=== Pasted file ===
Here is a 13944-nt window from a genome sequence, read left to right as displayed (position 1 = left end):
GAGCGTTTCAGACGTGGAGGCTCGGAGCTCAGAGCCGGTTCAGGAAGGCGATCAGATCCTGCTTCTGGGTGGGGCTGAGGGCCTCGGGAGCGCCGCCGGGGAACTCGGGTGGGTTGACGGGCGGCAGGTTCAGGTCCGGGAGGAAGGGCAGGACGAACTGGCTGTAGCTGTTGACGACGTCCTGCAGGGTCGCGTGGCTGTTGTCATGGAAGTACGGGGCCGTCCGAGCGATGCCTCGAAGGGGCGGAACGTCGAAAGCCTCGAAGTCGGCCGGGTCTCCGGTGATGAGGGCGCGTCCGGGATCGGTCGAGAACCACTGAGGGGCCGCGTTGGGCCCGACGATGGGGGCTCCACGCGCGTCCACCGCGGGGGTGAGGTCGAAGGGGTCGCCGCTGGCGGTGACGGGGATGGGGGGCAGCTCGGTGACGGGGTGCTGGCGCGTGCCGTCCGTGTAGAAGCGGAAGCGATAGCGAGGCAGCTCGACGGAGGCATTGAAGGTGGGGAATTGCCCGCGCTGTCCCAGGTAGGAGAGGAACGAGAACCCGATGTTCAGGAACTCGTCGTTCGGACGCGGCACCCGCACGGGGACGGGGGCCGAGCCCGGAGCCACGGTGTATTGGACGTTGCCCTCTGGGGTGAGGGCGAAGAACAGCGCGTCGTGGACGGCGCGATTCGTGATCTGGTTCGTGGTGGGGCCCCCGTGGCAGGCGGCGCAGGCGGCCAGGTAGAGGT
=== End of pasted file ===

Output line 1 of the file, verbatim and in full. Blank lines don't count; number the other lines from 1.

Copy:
Here is a 13944-nt window from a genome sequence, read left to right as displayed (position 1 = left end):